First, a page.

tin ears that can't tell the difference between Sonny Rollins and Clarence
Clemmons. Also, if somebody comes in and offers to play the gig for $10 a
night less, you're out of there. I am generalizing a bit here, because not
all club owners are like this. Some of them are really cool and
knowledgeable about the music and a few of them have become friends of
mine;but these are the rare exceptions and they know who they are (in case
any of them are reading this.)
So there you have it. Your average local club gig means dealing with
nonexistent or indifferent audiences, no job security whatsoever(and forget
about any kind of benefits), and having your employment depend on a person
who knows almost nothing about music. Yet these are the kind of jobs that
people expect me to bust my ass to get. I'm sorry but I can't do this
anymore. As jazz musicians we're expected to put up with crap that would
make workers in other professions go out on strike. Well, I have decided to
go out on strike all by my damn self! I know that not too many other
musicians are going to join me in this and who's even going to notice
anyway? But I really don't care. I feel that I have to take a stand on this
even if I'm all alone. As jazz musicians we're expected to just be happy
because we have all this "talent" and the ability to play this wonderful
music. Well, this is one jazz musician who isn't happy with the situation
and I don't care who knows it. Recently, I got a call from someone with the
Jacksonville Jazz Festival about playing a gig there as a sideman. The
pianist who was supposed to play cancelled a few days before the gig. I was
available to do it, but I didn't because I wanted a measly $200 more than
the chump change they were offering and they refused, even though they
needed someone at the last minute. Even with my reputation and all of my
accomplishments I'm not worth an extra $200 . And people wonder why I'm
To end this article, I'd like to tell the story of my very first jazz
gig. I was living in New York at the time and met John Hicks through a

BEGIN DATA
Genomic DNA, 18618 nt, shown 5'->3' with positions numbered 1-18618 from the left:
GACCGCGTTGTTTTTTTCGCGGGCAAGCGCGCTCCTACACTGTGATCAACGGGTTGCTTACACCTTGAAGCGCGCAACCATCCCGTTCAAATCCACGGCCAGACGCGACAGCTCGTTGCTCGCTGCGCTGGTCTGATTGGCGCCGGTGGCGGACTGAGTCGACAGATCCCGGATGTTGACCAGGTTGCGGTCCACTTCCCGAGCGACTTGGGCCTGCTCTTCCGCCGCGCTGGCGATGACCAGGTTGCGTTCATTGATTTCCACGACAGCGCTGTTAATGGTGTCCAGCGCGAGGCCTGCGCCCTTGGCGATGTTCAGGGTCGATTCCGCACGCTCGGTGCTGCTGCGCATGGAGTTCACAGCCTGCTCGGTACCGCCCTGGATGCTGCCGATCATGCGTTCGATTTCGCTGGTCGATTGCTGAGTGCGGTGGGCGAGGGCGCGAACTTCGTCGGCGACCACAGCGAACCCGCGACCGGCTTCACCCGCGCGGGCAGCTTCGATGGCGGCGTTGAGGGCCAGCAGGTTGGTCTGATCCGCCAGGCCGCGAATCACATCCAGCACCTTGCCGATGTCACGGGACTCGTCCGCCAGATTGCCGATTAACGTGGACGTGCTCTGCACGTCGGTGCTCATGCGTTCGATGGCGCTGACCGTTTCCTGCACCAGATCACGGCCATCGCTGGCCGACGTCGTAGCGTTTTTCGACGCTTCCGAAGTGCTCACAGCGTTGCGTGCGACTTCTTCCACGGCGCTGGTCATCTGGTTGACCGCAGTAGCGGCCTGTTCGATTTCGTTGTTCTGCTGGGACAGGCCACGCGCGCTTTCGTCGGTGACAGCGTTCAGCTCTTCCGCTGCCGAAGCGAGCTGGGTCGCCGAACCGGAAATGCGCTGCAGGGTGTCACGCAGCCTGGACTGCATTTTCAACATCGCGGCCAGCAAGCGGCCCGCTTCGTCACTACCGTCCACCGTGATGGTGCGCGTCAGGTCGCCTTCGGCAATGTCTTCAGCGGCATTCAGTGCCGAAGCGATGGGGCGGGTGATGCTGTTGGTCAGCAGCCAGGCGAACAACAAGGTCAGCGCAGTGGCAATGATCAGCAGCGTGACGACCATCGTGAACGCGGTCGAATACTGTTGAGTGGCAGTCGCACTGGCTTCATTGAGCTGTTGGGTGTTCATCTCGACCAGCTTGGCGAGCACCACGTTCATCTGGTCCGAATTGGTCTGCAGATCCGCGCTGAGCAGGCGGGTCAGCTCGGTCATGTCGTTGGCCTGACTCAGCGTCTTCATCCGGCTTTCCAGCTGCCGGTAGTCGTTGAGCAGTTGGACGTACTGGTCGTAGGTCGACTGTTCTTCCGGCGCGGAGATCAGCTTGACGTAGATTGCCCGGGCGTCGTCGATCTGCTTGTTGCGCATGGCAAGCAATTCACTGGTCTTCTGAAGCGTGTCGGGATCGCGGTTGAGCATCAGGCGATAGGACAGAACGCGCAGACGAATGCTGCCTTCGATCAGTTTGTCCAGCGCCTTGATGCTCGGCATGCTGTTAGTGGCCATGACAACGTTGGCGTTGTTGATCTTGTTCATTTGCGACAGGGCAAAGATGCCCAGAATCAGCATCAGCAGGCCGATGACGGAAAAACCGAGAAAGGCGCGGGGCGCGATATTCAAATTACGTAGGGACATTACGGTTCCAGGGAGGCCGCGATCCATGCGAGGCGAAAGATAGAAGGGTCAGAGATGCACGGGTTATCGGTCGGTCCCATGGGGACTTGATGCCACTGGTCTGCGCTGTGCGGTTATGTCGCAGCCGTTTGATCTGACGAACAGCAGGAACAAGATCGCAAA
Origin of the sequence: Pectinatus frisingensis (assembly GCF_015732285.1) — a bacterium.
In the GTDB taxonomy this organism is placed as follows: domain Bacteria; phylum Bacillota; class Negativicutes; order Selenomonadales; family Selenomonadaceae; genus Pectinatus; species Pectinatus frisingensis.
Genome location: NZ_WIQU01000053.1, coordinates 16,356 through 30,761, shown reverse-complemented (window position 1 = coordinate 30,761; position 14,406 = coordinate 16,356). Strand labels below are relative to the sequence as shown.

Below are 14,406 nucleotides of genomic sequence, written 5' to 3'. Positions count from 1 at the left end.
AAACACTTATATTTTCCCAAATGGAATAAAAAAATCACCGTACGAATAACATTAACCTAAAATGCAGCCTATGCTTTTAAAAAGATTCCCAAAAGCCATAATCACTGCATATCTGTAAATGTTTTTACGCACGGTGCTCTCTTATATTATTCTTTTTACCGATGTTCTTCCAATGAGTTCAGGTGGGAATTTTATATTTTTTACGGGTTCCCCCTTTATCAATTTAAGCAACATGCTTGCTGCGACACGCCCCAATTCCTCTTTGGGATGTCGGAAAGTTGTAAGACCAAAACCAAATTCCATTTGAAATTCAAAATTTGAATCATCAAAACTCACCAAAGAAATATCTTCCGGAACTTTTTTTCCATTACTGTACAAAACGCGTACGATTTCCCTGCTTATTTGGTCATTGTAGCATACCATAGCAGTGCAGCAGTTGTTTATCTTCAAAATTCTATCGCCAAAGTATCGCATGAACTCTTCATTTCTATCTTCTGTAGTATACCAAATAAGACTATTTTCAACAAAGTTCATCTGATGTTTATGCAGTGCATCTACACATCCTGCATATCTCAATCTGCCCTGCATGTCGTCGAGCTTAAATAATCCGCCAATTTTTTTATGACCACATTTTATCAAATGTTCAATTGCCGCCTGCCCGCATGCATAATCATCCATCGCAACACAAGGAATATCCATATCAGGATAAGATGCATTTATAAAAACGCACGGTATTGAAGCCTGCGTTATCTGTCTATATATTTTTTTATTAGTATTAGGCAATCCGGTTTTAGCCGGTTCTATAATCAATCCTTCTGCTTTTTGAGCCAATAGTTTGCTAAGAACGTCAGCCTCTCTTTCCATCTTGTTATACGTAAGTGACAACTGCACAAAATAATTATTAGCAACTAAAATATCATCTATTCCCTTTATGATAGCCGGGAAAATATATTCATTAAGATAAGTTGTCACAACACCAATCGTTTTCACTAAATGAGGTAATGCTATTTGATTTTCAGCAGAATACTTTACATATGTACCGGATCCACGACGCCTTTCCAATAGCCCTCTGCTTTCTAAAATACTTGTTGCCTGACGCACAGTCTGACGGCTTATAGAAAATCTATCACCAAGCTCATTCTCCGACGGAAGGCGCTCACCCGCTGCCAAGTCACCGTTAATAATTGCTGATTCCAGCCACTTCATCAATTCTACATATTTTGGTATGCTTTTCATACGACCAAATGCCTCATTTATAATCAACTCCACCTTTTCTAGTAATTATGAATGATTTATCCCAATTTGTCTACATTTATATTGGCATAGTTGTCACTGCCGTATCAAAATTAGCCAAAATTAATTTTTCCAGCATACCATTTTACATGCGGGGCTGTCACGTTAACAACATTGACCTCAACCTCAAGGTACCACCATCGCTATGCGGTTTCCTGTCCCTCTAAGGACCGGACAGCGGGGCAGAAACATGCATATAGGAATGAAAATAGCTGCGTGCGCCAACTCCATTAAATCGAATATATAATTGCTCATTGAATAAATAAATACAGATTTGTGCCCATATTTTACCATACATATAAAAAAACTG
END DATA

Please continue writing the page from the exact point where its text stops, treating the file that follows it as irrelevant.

mutual friend. I went to one of his gigs and sat in.He told me really liked
my playing and we exchanged numbers. A week or two later, John called me to
sub for him at a gig at a little place in Harlem. He said that he could
only make the first set and asked me if I could play the rest of the night.
I was so excited to be doing my first real jazz gig! When I got there and
saw and heard the piano I knew I was in trouble. This was the absolute
worst piano I've ever played.
Not only was it completely out of tune with many broken strings, this
monstrosity also had several keys missing . Not only were some of the black
keys missing, some of the white ones were gone too! You can actually hurt
yourself playing an instrument(and in this case I use the term very
loosely) with missing white keys. But there were some good musicians on the
gig and I managed to get throught it without injury. At the end of the
night I was given a check for the jaw-dropping amount of $35. Of course,
the check bounced. (I did get the money about a week later after I told
John about it.) Can someone explain to me why I persisted in this career
choice after such an auspicious beginning? I should have my head examined!
This week's sponsor: ''don't call her Larry, volume 2'' by LAWRENCE LEBO
''Lebo is in excellent form throughout'' - Scott Yanow, L.A. Jazz Scene
''...a truly talented singer, a fresh voice on the scene.'' - Jacques Emond, host ''Swing is in the Air'', CKCU-FM 93.1 - Programming Director Ottawa International Jazz Festival
'' She has that classic jazz embolic style as she cavorts with the violin and guitar and those savoy stylings. Ms Lebo is a lovely traditionalist spinning melodies haven't heard quite like this since those romantic, turbulent thirties and forties.'' - Dick Crocket, host ''Still Another Jazz Show'', Sacramento, CA
West Coast Vocalist/Composer/Arranger LAWRENCE LEBO straddles the boundaries of traditional American music, creating her own innovative hybrid of jazz/blues/roots musical styling. ''don't call her Larry, volume 2'' is her second release for ON THE AIR RECORDS.
In this follow up to her critically acclaimed debut EP, Ms. LEBO swings, scats and moans her way through both originally penned compositions, and originally arranged classics that run the gamut from contemporary jazz, acoustic swing, to rocking electric blues. Ms. LEBO has shared the stage with such jazz greats as BOBBY BRADFORD, and has been featured on NPR's WEEKEND EDITION SHOW, hosted by LIANE HANSEN.
''don't call her Larry, volume 2'' is Radio friendly and coming to a Radio station near you. With her newest release, LAWRENCE is sure to keep her loyal fans smiling, as well as to recruit new worshipers
Contact Denny Croy (sideman at sbcglobal.net) at On The Air Records, or call (818) 708-9565. Visit LAWRENCE LEBO at www.lawrencelebo.com.
How low will we go? Check out Yahoo! Messengers low PC-to-Phone call rates.
More information about the jazzproglist